4539 This sub-paragraph reaffirms and supplements common Article 3, paragraph 1, sub-paragraph (1)(c) . The ICRC draft contained a separate paragraph relating to the protection of women. (32) During the discussions it became clear that is was necessary to strengthen not only the protection of women, but in addition that of children and adolescents who may also be the victims of rape, enforced prostitution or indecent assault. Therefore a reference to such acts was added to sub-paragraph (e). Furthermore, a separate article specifically devoted to protection of women and children was adopted in the Working Group. (33)

    [p.1376] 4540 When the Protocol was adopted in plenary meetings, that article was deleted by consensus, as the subject matter is already covered by sub-paragraph (e) under consideration here. (34) It should be added that this particular aspect of protection gave rise to considerable interest in the Diplomatic Conference.

    ' Sub-paragraph ' (f) -- ' Slavery and the slave trade '

    4541 This sub-paragraph reiterates the tenor of Article 8, paragraph 1, of the Covenant. It is one of the "hard-core" fundamental guarantees, now reaffirmed in the Protocol. The prohibition of slavery is now universally accepted; therefore the adoption of this sub-paragraph did not give rise to any discussion. However, the question may arise what is meant by the phrase "slavery and the slave trade in all their forms". It was taken from the Slavery Convention, the first universal instrument on this subject, adopted in 1926 (Article 1). A Supplementary Convention on the Abolition of Slavery, the Slave Trade and Institutions and Practises Similar to Slavery, was adopted in 1956, and supplements and reinforces the prohibition; certain institutions and practices comparable to slavery, such as servitude for the payment of debts, serfdom, the purchase of wives and the exploitation of child labour are prohibited. (35) It may be useful to note these points in order to better understand the scope of the prohibition of slavery in all its forms.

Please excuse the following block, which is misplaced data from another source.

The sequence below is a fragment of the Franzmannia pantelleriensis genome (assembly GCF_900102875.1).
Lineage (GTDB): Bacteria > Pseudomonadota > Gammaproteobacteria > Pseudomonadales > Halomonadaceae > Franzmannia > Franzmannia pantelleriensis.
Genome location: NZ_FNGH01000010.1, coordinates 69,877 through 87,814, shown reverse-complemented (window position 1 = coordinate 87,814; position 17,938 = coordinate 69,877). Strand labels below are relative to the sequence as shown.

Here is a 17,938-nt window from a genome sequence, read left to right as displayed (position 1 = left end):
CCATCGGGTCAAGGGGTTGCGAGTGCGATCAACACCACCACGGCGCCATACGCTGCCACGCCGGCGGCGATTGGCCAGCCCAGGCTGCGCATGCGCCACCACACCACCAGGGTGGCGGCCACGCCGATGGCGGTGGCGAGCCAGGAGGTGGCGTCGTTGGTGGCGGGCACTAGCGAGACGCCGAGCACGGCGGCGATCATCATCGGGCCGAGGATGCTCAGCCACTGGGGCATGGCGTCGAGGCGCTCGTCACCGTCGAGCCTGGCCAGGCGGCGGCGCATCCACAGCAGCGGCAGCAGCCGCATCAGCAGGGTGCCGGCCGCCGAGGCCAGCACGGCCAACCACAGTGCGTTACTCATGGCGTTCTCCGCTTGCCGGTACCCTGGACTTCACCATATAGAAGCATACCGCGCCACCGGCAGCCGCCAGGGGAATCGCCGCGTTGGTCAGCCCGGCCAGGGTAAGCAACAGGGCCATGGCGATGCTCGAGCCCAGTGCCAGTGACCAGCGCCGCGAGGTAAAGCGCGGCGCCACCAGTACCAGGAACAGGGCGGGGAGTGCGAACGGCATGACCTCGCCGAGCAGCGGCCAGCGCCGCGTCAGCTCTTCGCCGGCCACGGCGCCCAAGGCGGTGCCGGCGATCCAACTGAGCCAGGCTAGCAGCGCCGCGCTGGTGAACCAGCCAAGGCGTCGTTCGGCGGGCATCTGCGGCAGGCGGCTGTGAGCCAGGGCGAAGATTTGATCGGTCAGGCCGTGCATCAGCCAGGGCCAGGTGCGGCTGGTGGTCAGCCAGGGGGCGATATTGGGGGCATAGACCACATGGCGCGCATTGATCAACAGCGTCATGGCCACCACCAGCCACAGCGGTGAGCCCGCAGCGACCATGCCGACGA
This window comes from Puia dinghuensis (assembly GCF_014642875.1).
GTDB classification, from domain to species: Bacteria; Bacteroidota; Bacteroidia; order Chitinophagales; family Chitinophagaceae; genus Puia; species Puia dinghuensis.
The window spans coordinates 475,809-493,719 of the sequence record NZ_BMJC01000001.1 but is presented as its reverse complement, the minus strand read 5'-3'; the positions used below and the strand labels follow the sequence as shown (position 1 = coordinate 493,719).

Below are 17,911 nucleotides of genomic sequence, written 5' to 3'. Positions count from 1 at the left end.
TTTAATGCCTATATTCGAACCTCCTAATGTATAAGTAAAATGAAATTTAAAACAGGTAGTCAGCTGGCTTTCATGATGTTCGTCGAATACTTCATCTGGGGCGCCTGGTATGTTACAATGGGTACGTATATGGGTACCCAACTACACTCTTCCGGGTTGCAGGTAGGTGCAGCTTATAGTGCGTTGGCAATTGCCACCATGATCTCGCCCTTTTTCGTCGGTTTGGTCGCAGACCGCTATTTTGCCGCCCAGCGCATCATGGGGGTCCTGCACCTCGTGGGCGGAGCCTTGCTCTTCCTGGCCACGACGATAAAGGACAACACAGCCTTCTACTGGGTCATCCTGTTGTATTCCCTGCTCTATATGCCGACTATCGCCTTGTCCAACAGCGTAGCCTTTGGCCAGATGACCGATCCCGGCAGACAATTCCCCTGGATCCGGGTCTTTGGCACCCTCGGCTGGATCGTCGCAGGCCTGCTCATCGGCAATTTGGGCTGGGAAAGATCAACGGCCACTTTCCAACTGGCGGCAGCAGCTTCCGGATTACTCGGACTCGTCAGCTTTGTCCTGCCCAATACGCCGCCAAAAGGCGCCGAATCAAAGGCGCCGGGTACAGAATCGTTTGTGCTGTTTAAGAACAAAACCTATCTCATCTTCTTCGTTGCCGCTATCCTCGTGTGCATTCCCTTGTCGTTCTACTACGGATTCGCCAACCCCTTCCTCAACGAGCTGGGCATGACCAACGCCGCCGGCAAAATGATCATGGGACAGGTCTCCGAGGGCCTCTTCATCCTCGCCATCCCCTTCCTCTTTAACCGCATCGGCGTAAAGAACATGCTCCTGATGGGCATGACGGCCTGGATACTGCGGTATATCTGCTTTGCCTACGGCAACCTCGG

' Sub-paragraph ' (g) -- ' Pillage '

    4542 The prohibition of pillage is based on Article 33, paragraph 2 , of the fourth Convention. It covers both organized pillage and pillage resulting from isolated acts of indiscipline. (36) It is prohibited to issue order whereby pillage is authorized. The prohibition has a general tenor and applies to all categories of property, both State-owned and private.

    ' Sub-paragraph ' (h) -- ' Threats to commit any of the foregoing acts '

    4543 This offence concludes the list of prohibited acts and enlarges its scope. In practice threats may in themselves constitute a formidable means of pressure and undercut the other prohibitions. The use of threats will generally constitute violence to mental well-being within the meaning of sub-paragraph (a).

    [p.1377] Paragraph 3

    ' Opening sentence -- The principle of aid and protection for children '

    4544 Children are particularly vulnerable; they require privileged treatment in comparison with the rest of the civilian population. This is why they enjoy specific legal protection. (37)

    4545 The general principle of protection laid down at the beginning of the paragraph is illustrated with a list of obligations implied by it (sub-paragraphs (a)-(e)). As indicated by the words "in particular", this list is illustrative only and does not in any way prejudice other measures which may be taken.

    4546 In the territory under their control, the authorities, both de jure and de facto, have the duty to protect children from the consequences of hostilities by providing the care and aid they require, preventing physical injury or mental trauma, and ensuring that they develop as normally as circumstances permit. (38)

    4547 This duty is expressed by the use of the word "shall": "children shall be provided" (the French equivalent is "les enfants recevront"). (39)

    4548 The words "they require" were chosen in accordance with a proposal by a delegation. This flexible formula means that all the factors relevant for determining the aid required must be taken into account in each individual case. (40)